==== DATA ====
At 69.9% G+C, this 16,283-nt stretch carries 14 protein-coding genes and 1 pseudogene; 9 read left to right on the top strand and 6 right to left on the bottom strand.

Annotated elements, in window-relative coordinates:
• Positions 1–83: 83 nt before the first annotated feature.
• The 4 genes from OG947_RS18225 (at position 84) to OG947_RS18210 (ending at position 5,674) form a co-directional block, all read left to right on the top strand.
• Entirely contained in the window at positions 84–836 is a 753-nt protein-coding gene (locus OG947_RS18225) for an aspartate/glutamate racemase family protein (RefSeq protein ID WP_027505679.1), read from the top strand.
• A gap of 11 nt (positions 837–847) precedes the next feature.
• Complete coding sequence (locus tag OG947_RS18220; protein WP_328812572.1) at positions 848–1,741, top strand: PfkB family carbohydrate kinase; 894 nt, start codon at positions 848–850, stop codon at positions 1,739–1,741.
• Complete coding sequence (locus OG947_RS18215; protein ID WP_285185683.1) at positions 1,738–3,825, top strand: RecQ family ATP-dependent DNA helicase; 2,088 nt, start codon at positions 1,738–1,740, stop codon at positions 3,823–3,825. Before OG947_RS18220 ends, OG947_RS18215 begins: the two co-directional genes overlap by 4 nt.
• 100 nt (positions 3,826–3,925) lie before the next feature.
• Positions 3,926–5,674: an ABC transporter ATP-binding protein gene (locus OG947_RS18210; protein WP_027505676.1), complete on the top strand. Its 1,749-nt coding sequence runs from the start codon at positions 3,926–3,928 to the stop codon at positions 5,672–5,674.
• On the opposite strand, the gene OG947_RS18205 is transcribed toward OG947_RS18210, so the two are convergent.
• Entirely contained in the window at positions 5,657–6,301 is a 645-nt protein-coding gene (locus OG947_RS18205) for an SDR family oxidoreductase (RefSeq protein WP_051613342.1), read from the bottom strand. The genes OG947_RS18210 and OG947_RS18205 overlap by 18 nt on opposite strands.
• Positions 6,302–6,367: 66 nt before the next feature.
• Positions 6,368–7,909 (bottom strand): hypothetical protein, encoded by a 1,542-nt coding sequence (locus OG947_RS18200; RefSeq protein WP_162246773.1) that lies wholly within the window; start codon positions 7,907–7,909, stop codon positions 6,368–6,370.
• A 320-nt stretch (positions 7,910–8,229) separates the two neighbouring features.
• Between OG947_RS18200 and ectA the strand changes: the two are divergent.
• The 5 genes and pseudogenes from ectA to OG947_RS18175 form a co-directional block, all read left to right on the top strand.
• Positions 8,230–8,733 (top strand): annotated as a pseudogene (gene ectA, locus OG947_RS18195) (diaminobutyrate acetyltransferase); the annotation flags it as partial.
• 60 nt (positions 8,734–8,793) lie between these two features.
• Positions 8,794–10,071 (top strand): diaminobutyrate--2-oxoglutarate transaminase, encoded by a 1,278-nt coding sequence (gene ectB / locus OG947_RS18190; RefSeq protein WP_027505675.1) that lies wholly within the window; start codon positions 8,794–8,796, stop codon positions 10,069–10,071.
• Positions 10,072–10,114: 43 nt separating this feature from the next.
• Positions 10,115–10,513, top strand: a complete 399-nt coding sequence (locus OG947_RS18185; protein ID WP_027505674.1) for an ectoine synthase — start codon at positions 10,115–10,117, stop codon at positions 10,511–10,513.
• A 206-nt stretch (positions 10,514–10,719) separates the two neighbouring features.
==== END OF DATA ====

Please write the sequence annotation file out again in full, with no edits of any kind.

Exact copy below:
At 69.9% G+C, this 16,283-nt stretch carries 14 protein-coding genes and 1 pseudogene; 9 read left to right on the top strand and 6 right to left on the bottom strand.

Annotated elements, in window-relative coordinates:
• Positions 1–83: 83 nt before the first annotated feature.
• The 4 genes from OG947_RS18225 (at position 84) to OG947_RS18210 (ending at position 5,674) form a co-directional block, all read left to right on the top strand.
• Entirely contained in the window at positions 84–836 is a 753-nt protein-coding gene (locus OG947_RS18225) for an aspartate/glutamate racemase family protein (RefSeq protein ID WP_027505679.1), read from the top strand.
• A gap of 11 nt (positions 837–847) precedes the next feature.
• Complete coding sequence (locus tag OG947_RS18220; protein WP_328812572.1) at positions 848–1,741, top strand: PfkB family carbohydrate kinase; 894 nt, start codon at positions 848–850, stop codon at positions 1,739–1,741.
• Complete coding sequence (locus OG947_RS18215; protein ID WP_285185683.1) at positions 1,738–3,825, top strand: RecQ family ATP-dependent DNA helicase; 2,088 nt, start codon at positions 1,738–1,740, stop codon at positions 3,823–3,825. Before OG947_RS18220 ends, OG947_RS18215 begins: the two co-directional genes overlap by 4 nt.
• 100 nt (positions 3,826–3,925) lie before the next feature.
• Positions 3,926–5,674: an ABC transporter ATP-binding protein gene (locus OG947_RS18210; protein WP_027505676.1), complete on the top strand. Its 1,749-nt coding sequence runs from the start codon at positions 3,926–3,928 to the stop codon at positions 5,672–5,674.
• On the opposite strand, the gene OG947_RS18205 is transcribed toward OG947_RS18210, so the two are convergent.
• Entirely contained in the window at positions 5,657–6,301 is a 645-nt protein-coding gene (locus OG947_RS18205) for an SDR family oxidoreductase (RefSeq protein WP_051613342.1), read from the bottom strand. The genes OG947_RS18210 and OG947_RS18205 overlap by 18 nt on opposite strands.
• Positions 6,302–6,367: 66 nt before the next feature.
• Positions 6,368–7,909 (bottom strand): hypothetical protein, encoded by a 1,542-nt coding sequence (locus OG947_RS18200; RefSeq protein WP_162246773.1) that lies wholly within the window; start codon positions 7,907–7,909, stop codon positions 6,368–6,370.
• A 320-nt stretch (positions 7,910–8,229) separates the two neighbouring features.
• Between OG947_RS18200 and ectA the strand changes: the two are divergent.
• The 5 genes and pseudogenes from ectA to OG947_RS18175 form a co-directional block, all read left to right on the top strand.
• Positions 8,230–8,733 (top strand): annotated as a pseudogene (gene ectA, locus OG947_RS18195) (diaminobutyrate acetyltransferase); the annotation flags it as partial.
• 60 nt (positions 8,734–8,793) lie between these two features.
• Positions 8,794–10,071 (top strand): diaminobutyrate--2-oxoglutarate transaminase, encoded by a 1,278-nt coding sequence (gene ectB / locus OG947_RS18190; RefSeq protein WP_027505675.1) that lies wholly within the window; start codon positions 8,794–8,796, stop codon positions 10,069–10,071.
• Positions 10,072–10,114: 43 nt separating this feature from the next.
• Positions 10,115–10,513, top strand: a complete 399-nt coding sequence (locus OG947_RS18185; protein ID WP_027505674.1) for an ectoine synthase — start codon at positions 10,115–10,117, stop codon at positions 10,511–10,513.
• A 206-nt stretch (positions 10,514–10,719) separates the two neighbouring features.